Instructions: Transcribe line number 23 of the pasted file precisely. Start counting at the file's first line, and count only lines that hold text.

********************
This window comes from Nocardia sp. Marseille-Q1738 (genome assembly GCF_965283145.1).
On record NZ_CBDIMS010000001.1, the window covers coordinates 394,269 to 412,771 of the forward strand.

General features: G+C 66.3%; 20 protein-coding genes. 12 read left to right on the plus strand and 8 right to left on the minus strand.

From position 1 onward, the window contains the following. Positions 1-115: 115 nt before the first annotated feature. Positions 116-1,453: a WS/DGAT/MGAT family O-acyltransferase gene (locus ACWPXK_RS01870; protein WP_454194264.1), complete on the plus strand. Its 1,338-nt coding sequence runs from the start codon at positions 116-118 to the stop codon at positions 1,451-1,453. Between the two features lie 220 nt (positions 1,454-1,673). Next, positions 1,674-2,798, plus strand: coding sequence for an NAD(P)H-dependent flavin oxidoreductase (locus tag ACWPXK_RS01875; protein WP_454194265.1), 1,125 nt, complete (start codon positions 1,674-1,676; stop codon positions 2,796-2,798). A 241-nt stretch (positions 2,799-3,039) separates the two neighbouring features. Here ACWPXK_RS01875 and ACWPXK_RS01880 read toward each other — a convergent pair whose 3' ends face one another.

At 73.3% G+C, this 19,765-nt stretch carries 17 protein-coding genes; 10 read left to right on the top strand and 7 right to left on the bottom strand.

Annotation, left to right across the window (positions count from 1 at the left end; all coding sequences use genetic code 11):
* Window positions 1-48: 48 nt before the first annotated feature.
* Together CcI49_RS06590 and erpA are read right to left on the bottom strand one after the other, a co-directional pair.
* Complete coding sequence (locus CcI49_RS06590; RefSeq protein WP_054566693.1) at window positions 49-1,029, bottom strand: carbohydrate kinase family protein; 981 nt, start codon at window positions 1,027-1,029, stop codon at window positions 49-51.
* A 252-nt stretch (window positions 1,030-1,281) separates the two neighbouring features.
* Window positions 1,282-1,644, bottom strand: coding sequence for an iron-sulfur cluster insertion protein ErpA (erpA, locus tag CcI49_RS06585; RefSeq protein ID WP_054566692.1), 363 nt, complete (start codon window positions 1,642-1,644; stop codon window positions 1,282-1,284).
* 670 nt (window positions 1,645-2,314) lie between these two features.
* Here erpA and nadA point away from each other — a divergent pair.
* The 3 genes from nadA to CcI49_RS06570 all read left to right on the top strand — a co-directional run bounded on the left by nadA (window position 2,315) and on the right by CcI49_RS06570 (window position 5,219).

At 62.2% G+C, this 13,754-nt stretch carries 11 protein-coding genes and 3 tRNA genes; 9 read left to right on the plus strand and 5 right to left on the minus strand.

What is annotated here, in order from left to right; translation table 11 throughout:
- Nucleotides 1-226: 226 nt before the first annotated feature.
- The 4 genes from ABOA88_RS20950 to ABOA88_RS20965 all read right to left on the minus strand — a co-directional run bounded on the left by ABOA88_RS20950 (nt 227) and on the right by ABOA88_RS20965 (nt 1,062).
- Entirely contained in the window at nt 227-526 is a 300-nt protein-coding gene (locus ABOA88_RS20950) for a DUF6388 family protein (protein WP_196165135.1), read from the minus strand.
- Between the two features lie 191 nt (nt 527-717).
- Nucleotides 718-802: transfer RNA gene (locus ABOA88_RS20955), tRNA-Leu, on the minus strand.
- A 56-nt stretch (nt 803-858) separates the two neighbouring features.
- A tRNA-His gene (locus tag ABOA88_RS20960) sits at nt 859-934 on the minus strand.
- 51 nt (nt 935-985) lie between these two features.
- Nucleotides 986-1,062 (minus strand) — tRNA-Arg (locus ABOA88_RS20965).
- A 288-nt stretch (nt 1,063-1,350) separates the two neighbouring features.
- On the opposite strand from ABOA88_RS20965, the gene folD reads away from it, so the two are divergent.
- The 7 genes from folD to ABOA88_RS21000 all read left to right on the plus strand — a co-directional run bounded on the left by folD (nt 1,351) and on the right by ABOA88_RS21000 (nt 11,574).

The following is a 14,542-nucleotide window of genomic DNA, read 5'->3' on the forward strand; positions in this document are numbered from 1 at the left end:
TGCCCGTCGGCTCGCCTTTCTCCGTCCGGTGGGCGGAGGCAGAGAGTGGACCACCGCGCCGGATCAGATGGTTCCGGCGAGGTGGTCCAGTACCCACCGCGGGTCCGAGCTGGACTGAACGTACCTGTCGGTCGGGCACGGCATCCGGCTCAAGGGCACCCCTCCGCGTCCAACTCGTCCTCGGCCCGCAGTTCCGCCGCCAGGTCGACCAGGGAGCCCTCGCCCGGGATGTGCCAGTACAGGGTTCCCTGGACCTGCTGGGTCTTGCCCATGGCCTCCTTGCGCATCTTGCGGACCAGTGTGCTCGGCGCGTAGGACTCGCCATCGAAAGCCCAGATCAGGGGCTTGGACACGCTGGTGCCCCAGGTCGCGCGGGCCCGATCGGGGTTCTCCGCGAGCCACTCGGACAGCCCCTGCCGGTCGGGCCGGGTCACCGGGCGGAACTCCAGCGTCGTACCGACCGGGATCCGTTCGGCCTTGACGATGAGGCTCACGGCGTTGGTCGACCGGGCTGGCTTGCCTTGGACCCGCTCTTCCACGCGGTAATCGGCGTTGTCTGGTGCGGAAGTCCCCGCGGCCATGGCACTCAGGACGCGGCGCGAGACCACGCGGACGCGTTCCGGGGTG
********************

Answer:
- A tRNA-His gene (locus tag ABOA88_RS20960) sits at nt 859-934 on the minus strand.